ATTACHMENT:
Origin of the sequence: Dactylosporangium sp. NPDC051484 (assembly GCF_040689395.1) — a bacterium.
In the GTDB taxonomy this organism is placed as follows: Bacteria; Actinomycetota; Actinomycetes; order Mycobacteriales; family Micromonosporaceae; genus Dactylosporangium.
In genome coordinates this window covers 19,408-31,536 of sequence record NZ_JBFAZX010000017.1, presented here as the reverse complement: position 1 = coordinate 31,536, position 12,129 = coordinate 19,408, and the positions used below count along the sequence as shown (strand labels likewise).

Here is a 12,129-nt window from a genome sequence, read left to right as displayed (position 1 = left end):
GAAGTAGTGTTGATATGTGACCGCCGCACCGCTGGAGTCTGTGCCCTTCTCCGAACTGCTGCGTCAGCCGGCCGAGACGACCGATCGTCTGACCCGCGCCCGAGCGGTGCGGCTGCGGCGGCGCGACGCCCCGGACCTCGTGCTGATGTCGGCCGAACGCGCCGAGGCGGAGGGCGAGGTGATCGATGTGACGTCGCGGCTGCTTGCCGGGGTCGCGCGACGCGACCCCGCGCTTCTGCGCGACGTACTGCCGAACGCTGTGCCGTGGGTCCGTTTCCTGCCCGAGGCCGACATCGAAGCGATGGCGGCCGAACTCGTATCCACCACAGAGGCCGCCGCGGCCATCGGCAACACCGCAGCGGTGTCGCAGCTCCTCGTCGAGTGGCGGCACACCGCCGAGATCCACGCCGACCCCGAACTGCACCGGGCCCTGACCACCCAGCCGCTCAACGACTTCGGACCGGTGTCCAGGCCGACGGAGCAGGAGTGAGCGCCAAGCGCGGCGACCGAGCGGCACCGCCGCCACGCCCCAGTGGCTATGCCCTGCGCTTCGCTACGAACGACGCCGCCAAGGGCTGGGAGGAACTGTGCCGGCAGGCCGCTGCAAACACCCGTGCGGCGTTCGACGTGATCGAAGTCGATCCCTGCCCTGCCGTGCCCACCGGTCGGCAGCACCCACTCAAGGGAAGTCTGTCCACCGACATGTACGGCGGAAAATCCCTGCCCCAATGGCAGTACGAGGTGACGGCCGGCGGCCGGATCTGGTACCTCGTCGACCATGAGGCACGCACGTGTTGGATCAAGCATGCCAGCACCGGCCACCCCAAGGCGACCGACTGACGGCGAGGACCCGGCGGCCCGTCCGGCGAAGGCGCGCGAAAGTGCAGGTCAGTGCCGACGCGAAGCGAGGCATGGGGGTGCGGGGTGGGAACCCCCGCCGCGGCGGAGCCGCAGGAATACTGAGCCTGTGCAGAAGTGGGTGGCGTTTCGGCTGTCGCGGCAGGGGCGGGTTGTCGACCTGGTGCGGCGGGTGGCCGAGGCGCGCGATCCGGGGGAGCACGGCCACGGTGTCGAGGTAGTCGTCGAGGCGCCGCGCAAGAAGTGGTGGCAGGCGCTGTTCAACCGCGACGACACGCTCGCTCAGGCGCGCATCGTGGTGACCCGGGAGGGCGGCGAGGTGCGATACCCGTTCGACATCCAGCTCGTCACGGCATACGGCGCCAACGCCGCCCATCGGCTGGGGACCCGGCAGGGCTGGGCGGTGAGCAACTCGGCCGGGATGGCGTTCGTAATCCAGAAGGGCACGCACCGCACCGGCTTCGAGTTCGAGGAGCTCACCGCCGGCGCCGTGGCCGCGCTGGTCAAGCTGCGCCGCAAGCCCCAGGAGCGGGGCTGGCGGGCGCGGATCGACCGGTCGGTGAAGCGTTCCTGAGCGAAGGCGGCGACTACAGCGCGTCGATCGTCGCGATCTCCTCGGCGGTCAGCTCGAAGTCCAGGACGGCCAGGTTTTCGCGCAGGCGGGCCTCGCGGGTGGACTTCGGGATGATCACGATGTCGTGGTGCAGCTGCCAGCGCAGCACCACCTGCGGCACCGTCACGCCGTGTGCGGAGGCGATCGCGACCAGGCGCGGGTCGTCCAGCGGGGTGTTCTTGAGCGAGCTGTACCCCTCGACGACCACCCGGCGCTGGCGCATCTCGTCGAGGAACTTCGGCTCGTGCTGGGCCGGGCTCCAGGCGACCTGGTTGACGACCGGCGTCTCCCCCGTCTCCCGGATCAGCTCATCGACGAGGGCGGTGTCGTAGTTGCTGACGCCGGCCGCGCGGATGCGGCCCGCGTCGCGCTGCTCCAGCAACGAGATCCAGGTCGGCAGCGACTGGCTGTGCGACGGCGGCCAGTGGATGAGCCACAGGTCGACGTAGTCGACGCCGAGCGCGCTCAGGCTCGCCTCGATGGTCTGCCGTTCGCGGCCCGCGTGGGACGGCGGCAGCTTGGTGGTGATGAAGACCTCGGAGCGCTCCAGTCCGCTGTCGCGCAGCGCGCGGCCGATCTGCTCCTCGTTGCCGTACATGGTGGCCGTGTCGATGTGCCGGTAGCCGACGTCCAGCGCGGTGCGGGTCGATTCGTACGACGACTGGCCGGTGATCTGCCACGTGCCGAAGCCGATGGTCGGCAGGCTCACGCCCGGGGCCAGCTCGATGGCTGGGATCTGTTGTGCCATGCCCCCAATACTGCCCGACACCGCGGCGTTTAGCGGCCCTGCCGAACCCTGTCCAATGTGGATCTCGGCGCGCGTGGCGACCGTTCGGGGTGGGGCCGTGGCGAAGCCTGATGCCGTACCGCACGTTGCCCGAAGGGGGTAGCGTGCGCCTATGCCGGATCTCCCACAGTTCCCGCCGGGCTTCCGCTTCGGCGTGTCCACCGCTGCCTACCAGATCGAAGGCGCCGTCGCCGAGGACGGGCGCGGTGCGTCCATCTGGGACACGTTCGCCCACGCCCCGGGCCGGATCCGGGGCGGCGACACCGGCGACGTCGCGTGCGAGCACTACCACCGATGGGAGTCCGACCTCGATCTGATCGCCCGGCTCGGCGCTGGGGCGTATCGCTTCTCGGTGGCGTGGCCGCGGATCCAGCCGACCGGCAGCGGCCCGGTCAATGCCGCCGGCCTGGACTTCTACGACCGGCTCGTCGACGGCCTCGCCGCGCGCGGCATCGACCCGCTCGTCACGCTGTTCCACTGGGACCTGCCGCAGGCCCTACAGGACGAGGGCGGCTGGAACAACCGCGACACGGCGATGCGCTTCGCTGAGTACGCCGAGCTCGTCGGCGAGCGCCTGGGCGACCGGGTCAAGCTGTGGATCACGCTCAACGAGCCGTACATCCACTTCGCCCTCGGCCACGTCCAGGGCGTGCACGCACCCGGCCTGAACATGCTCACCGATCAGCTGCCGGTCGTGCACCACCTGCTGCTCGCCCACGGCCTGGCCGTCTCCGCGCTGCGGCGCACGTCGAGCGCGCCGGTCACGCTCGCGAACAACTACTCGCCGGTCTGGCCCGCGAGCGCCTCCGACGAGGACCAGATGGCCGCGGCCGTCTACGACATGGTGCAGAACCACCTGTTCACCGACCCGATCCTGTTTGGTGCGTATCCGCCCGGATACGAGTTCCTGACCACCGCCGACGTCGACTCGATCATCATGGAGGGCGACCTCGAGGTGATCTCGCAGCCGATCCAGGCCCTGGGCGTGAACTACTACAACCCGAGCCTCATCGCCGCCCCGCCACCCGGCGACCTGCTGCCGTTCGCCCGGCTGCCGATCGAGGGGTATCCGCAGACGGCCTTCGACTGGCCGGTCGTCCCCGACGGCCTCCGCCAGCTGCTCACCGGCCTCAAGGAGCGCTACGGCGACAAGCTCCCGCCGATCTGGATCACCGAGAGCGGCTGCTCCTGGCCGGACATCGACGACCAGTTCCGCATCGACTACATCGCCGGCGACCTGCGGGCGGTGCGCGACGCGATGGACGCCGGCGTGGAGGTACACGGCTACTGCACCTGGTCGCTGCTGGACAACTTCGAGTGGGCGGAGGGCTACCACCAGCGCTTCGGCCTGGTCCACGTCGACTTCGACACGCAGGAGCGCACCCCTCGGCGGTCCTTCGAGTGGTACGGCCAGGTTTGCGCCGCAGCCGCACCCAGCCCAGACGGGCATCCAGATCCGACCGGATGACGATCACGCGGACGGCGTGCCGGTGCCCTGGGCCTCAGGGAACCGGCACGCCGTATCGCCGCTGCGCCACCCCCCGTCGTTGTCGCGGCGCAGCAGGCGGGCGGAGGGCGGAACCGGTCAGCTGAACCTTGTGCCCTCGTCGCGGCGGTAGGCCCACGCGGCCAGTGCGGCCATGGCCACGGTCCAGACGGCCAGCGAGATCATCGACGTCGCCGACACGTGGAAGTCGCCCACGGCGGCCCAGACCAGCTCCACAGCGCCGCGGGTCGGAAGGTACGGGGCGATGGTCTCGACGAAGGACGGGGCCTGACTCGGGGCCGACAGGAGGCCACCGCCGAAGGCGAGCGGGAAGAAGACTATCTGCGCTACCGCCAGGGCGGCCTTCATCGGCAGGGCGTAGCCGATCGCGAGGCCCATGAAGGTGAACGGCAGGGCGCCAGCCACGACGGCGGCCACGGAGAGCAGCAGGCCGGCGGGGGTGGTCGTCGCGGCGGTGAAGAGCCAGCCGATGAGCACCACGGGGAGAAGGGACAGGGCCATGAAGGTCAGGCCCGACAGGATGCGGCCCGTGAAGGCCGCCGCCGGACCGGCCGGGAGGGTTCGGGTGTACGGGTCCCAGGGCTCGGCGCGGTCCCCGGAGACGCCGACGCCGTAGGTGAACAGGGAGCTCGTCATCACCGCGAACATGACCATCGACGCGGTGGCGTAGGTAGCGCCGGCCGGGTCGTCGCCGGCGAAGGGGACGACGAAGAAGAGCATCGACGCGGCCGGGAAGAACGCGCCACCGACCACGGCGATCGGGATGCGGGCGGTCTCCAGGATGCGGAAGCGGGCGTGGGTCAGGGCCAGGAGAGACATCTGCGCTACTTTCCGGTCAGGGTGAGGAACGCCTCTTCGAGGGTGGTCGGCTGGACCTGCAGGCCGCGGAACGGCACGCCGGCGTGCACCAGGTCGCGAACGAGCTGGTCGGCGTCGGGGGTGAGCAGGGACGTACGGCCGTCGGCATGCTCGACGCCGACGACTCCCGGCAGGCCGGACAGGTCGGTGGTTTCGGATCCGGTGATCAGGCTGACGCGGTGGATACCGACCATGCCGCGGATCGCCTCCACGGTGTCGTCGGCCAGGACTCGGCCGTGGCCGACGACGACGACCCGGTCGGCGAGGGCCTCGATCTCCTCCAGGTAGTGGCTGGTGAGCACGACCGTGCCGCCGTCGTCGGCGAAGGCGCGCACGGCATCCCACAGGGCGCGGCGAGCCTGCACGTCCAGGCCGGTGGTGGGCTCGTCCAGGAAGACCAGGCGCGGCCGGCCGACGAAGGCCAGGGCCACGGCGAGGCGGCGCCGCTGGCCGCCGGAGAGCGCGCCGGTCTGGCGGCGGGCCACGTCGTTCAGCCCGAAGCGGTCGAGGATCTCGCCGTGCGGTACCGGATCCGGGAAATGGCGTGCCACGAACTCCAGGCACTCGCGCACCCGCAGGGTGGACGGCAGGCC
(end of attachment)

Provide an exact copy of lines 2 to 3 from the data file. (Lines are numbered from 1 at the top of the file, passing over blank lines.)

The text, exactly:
In the GTDB taxonomy this organism is placed as follows: Bacteria; Actinomycetota; Actinomycetes; order Mycobacteriales; family Micromonosporaceae; genus Dactylosporangium.
In genome coordinates this window covers 19,408-31,536 of sequence record NZ_JBFAZX010000017.1, presented here as the reverse complement: position 1 = coordinate 31,536, position 12,129 = coordinate 19,408, and the positions used below count along the sequence as shown (strand labels likewise).